Big Government Spending in Hawaii

admin | July 7th, 2010 - 2:07 am

You ought to be aware of some details of unaccountable government spending in Hawaii that is taxing and burdening each one of us, eliminating jobs, and destroying our children’s future.

The centralized Hawaii State Department of Education ranks up at the top of the list with an annual budget of 2.5 billion dollars a year. The aproximate cost to send a child to Punahou [a notably successful  private school in Honolulu] is $17,300 per year. The amount spent in the centralized Hawaii public school system averages out to aproximately $15,500, and the achievement level in the centralized Hawaii public school system is ranked one of the lowest in the country. Obviously the money is not getting to where it should be going – to the teachers and the students. It’s an issue of accountability. The DOE has not had a comprehensive audit since 1973. And every attempt to see one implemented is thwarted by those liberal big government spenders. [I wonder why? Do you think they are concerned that we might find out where the money is actually going ?]

Furthermore, the $160 million dollar DOE renovation fund [which apparently Ex-State Senator Gary Hooser takes credit for establishing] is another massive unaccounted for misuse of tax dollars created under the guise of helping the children. Per Hawaii Business Magazine, February edition the DOE had no established criteria for building repairs nor a priority system set in place for their completion, and in the abscence of such, went out and hired three layers of outside consulting firms to project manage their renovation program. Having paid out $18-20 million of tax payers dollars already to these firms, there appears to be very little actual value in repair or renovation that has actually been completed in comparison to dollars spent. On top of that, the firm with the greatest oversight authority was deciding the renovation priorities and was almost successful in getting the DOE to sign off on allowing this firm to oversee itself. [Sounds like the dream contract.]

Kauains who have a privatized hospital program also contribute to the massive Hawaii government healthcare program which spends $80 – 100 million a year subsidizing  government run hospitals in Maui, Hilo, and Kona. So, not only do Kauaians pay for their own healthcare privately at Wilcox hospital in Kauai which operates without government subsidies, but Kauains also pay for the healthcare of those government run hospitals in Maui, Hilo, and Kona. As well, these government run hospitals receive payment from the patients who actually receive healthcare in these hospitals besides the major portion of the $80 – 100 million they receive from the Hawaii state government. [Maybe we should ask why these hospitals are receiving from so many sources and are not operating on a private basis as well ?]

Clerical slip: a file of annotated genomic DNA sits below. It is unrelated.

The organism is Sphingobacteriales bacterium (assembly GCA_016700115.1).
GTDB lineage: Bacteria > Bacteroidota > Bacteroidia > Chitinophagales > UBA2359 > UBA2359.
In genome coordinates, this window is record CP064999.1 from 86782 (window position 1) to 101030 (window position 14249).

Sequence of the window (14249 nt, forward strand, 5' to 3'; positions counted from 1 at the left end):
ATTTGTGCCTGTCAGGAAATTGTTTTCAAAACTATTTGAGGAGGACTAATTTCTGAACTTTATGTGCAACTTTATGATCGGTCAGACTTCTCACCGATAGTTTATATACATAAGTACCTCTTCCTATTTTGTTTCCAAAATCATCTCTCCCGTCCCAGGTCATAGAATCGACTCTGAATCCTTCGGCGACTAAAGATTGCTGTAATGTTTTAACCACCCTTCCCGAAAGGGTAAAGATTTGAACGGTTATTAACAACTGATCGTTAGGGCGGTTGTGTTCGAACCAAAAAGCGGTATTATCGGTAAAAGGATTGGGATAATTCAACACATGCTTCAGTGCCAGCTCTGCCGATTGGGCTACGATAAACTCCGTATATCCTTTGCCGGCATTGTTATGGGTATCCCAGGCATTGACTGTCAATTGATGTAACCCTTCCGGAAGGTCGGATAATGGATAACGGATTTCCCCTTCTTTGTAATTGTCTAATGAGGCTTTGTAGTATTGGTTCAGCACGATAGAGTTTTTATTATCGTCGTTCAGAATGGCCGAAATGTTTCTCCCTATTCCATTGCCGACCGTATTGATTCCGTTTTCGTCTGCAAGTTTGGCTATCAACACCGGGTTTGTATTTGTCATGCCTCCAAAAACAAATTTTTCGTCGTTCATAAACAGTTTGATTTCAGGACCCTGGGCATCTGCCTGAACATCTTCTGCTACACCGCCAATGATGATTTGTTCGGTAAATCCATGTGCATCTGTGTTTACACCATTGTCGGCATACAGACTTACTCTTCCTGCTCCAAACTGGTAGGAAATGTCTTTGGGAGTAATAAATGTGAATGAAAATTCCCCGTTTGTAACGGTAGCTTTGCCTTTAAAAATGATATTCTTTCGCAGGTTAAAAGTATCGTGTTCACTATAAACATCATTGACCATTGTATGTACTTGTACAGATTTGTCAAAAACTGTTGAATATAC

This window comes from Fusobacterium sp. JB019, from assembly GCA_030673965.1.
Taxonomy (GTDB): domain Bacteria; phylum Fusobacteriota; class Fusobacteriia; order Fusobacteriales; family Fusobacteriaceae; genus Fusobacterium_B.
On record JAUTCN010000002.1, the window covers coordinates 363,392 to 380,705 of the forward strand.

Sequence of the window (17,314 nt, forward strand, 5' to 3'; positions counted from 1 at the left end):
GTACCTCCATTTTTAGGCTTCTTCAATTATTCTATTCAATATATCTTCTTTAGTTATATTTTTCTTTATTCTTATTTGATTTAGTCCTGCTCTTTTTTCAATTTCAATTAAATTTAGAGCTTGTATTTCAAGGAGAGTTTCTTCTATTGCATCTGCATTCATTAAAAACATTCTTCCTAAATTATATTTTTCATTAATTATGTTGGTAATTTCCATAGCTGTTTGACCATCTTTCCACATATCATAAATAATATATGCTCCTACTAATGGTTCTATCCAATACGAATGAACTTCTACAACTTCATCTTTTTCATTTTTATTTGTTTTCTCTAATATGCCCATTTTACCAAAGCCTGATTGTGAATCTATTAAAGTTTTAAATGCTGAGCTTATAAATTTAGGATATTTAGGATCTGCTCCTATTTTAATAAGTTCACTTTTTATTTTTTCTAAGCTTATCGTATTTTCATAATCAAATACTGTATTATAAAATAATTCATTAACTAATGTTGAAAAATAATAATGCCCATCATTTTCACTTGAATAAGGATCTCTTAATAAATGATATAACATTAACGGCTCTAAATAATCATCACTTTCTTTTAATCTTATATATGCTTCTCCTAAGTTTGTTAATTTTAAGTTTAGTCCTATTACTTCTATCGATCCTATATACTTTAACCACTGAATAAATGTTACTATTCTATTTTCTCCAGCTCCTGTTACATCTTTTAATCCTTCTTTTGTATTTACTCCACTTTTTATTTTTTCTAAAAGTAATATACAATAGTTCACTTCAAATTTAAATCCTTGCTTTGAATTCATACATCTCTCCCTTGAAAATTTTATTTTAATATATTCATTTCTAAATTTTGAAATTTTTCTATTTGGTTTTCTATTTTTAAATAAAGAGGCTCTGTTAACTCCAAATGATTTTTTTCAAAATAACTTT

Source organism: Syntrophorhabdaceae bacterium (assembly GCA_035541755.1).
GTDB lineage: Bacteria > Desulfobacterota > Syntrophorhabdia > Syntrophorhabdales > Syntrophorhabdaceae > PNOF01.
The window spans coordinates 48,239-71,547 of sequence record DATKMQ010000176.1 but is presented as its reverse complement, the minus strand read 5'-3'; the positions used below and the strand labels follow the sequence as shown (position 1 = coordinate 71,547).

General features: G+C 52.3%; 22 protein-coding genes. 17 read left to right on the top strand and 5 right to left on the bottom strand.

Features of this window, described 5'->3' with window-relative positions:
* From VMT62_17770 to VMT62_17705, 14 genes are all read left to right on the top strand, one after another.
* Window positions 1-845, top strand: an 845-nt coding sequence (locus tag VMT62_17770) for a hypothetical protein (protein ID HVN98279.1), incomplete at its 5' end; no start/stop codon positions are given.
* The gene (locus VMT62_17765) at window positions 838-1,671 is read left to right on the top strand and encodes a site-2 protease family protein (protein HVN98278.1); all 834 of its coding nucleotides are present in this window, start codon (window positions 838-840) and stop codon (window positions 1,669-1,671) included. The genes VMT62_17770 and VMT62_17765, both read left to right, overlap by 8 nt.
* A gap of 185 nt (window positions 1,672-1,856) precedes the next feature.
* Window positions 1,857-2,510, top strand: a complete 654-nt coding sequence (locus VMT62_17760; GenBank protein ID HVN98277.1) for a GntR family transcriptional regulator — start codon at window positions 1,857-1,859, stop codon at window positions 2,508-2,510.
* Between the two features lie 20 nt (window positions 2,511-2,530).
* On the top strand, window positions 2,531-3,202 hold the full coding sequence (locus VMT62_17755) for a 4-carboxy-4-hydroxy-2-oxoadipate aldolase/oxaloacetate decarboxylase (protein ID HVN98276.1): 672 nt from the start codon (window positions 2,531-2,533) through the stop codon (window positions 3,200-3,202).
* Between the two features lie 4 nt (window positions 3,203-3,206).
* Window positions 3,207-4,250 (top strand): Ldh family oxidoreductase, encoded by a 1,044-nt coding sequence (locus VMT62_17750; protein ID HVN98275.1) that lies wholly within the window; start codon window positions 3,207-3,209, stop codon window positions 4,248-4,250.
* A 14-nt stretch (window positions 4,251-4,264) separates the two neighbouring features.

To add to the “lunacy”, the Hawaii state legislators [who cannot bring themselves to be responsible and live on an affordable budget, which you and I are forced to do each day to survive] have conjured up all kinds of ways to raise taxes and collect fees to subsidize their unaffodable government programs. According to the latest Hawaii Free Press [7/3/10], the legislature plans on increasing the taxes on visitors, so that a 5 night stay averaging $175 a night will potentially cost an additional $80. That certainly doesn’t appear to be the most astute way to attract visitors to a destination that desperately needs dollars and the job opportunities that go along with them. For a state that receives it’s number one source of income from tourism, you could only conclude that this is economic “insanity”.

Then there is the 2000 per cent increase with the barrel oil tax. Undoubtedly energy costs will rise, and so will all the related residual chain of expenses such as fuel, electric, cost of transportation, cost of production, cost of products [i.e. basic essentials such as food, etc].

Well if all this taxing hasn’t been enough for you, the legislature figured they could whip up the grand finale by hitting you with reimplementing the death tax. So after you have worked hard all your life earnining an income and having paid all your fair share of taxes and fees and having attempted to set something aside for your family and loved ones, they hit you again upon your death. Now starting after the first $200,000 of your estate, you will be hit with a death tax. So all those assets you so diligently set aside for your children or loved ones will be assessed an additional tax upon your death. [Why? Because big government spenders believe everyone owes them the right to spend the hard earned money and resources of others on whatever whim suits their fancy without accountability and even when there are no resources to be had.]

2 Responses to “Big Government Spending in Hawaii”

  1. Gary says:

    A government top-heavy state to be sure, and to top it all off we have the Jones Act preventing competition regarding the delivery of such a large part of of what we buy. I believe Djou is attempting to get this waived for Hawaii, or something like that.

    David, you should sign your name to what you write. I assume you are “admin”, but isn’t that a little confusing to folks? And a picture or two would be nice. : – )

    But I share most of your views and I’ll be checking the box next to your name. Thanks for running.

  2. admin says:

    Thank you for your comments.

    I would like to provide some more photos. I’ve been extremely busy and haven’t had a chance to get some new ones up. I’ll have to try to work on that.

    Thank you for your support.


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